Chainlink Moray Eel
While they are not for everyone, moray eels make a nice aquatic equivalent. Not only are they unusual, there are some eels that are adorned with attractive color patterns. The chainlink moray eel (Echidna catenata) is one such eel.
Difficulty: The chainlink moray eel is a fairly durable member of the clan. The only downside to keeping this crustacean-eater is that it is more likely to require live fiddler crabs or ghost shrimp to induce that initial feeding response. Once the chainlink moray eel feels more at home in its captive lair, most individuals will accept “dead” crustaceans (like pieces of table shrimp or larger frozen krill, which are well-suited for the juvenile chainlink moray eel) or small chunks of marine fish flesh. Patience is the key; offer marine animal flesh on the end of a sharpened piece of airline tubing, moving the piece of food slowly in front on the chainlink moray eel’s head.
Physical description: The base color of Echidna catenata can be a dirty white, creamy or even yellowish. On top of this, there is a darker latticed pattern that helps the chainlink moray eel disappear among rocks, sea grass and the glitter lines present in the shallow waters where it normally lives. The chainlink moray eel teeth are not the sharp, daggerlike teeth found in the stereotypical moray (like those evil moray caricatures seen in Hollywood films). Instead, the chainlink moray eel has molarlike teeth that are used to crush the exoskeleton of its crab prey. The chainlink moray eel hunts its food at night and probes crevices in search of hiding crustaceans during the day. The chainlink moray eel reaches a maximum length of 28 inches.
Range: The chainlink moray eel is found on both sides of the Atlantic. The Echidna catenata specimens in the aquarium trade come from Floridian reefs, Central America and Brazil. The chainlink moray eel is often found in shallow water (usually in less than 40 feet) moving along rocky shorelines in search of its favorite food. While the chainlink moray eel usually stays close to shelter (rocks and coral) during the day, it will move out onto sand expanses to hunt at night.
Compatibility: Because of the chainklink moray eel’s specialized diet, it is one of the more fish-friendly morays. That is not to say larger specimens can always resist a smaller fish, especially a fish that is distressed or newly added to an aquarium the moray eel already calls home. The chainlink moray eel can be kept with other morays, but be aware that some of the more piscivorous eels (e.g., the honey comb, Gymnothorax favagineus] and spotted moray eel, G. moringa) will eat a chainlink moray eel or may even bite it in two. That said, Echidna catenata does well with more docile eels, such as the snowflake moray eel (Echidna nebulosa), and with predatory fish (e.g., lionfish, groupers, hawkfish) that are not large enough to swallow this eel whole (a grouper or even a frogfish may eat a juvenile chainlink moray eel). The chainlink moray eel will usually behave itself in an aquarium that is home to larger butterflyfish, angelfish, surgeonfish and rabbitfish. Triggerfish and pufferfish may cause problems — they have been known to bite at chainlink moray eels.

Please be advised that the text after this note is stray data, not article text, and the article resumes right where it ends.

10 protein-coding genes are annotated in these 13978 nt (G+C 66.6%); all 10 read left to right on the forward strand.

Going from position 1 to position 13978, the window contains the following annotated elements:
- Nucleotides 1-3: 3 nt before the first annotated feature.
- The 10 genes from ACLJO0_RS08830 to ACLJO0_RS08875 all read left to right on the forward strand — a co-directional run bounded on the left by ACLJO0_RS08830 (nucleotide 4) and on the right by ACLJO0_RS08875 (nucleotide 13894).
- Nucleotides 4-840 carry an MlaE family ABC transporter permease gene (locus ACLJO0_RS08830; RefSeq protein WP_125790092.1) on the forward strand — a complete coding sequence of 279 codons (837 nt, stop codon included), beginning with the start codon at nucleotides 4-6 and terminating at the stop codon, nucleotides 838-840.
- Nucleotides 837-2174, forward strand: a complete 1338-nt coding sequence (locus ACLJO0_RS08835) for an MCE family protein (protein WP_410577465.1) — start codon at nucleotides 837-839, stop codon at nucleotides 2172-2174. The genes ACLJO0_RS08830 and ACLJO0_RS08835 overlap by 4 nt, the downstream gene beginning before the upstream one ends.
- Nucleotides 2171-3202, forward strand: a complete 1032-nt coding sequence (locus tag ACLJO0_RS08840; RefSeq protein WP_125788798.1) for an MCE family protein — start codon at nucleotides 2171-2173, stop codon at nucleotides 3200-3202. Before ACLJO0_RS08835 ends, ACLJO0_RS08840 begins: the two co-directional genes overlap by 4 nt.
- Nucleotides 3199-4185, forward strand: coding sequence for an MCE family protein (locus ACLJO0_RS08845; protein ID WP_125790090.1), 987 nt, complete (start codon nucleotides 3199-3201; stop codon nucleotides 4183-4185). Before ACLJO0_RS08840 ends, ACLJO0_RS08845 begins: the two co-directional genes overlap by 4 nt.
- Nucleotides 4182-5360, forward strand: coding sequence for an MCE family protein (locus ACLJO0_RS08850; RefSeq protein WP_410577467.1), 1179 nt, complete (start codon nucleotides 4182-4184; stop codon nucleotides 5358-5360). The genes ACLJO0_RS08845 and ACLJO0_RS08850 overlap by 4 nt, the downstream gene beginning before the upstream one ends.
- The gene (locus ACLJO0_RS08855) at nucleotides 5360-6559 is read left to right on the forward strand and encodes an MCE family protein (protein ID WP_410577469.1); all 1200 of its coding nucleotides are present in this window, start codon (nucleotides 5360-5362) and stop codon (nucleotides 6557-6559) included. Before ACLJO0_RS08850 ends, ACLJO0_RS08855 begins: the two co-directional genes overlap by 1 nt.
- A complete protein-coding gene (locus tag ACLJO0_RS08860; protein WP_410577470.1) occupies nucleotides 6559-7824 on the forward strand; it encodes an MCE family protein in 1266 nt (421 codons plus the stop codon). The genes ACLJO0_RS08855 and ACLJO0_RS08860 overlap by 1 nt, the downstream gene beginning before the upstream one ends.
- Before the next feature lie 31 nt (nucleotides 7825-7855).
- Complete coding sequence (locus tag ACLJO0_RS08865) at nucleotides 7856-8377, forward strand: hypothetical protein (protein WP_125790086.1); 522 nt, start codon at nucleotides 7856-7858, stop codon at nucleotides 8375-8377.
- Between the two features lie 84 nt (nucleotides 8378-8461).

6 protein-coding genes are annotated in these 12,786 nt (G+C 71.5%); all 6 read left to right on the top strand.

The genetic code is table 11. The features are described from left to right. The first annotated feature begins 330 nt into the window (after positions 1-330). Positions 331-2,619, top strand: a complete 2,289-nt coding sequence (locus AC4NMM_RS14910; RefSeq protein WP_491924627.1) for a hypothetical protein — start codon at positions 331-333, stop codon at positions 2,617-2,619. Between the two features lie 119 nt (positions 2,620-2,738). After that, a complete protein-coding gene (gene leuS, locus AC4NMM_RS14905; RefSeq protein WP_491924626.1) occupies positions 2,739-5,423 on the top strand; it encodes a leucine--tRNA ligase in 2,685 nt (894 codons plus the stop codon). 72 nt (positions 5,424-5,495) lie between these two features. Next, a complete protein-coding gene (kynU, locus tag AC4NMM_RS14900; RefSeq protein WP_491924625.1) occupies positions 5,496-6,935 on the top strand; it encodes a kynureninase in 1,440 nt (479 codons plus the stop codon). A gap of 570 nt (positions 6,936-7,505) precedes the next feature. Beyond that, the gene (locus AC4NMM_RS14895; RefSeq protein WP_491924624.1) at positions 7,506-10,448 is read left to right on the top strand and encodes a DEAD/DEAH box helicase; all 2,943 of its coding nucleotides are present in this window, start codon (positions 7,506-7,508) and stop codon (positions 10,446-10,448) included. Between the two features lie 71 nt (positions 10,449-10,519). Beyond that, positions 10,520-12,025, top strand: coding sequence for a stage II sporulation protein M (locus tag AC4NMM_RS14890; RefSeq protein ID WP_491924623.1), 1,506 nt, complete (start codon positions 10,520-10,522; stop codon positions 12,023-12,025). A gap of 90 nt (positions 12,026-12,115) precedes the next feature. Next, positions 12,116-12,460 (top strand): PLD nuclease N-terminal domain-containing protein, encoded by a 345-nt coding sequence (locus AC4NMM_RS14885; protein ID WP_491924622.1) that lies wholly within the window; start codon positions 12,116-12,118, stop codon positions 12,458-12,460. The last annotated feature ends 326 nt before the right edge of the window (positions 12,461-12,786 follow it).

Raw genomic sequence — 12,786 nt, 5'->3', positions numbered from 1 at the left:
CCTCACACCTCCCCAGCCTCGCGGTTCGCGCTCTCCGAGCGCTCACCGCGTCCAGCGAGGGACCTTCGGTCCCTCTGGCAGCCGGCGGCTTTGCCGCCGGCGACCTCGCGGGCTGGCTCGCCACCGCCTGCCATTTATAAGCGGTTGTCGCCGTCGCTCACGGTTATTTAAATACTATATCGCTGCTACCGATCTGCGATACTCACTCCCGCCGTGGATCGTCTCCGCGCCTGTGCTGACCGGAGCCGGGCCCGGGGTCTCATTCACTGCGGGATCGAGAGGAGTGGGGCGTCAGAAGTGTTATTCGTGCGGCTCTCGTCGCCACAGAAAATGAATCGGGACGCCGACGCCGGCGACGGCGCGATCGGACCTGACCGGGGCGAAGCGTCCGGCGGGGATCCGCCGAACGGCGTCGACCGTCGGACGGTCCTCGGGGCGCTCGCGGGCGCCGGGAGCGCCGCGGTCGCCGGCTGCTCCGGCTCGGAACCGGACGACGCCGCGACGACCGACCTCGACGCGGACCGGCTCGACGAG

Aquarium conditions: Like other eels, the chainlink moray eel can withstand suboptimal conditions, although poor water quality may cause this eel to stop eating. A 55-gallon aquarium can easily hold a full-grown adult chainlink moray eel, while juveniles can be temporarily held in aquariums as small as 10-gallons. Provide suitable crevices and holes for it to refuge in, especially during the daylight hours. Also, a secure top is essential to keep the chainlink moray eel from “slithering about” and ending up dried up under the couch. A pH of 8.1 to 8.4, specific gravity of 1.019 to 1.025 and a water temperature of 72 to 82 will do just fine for the chainlink moray eel.
Care considerations: Besides potential problems with feeding and its proclivity for wanting to escape out of a hole in the aquarium cover, the chainlink moray eel is almost indestructible and can live for a couple of decades in the home aquarium.
Breeding: The chainlink moray eel is not likely to spawn in the home aquarium.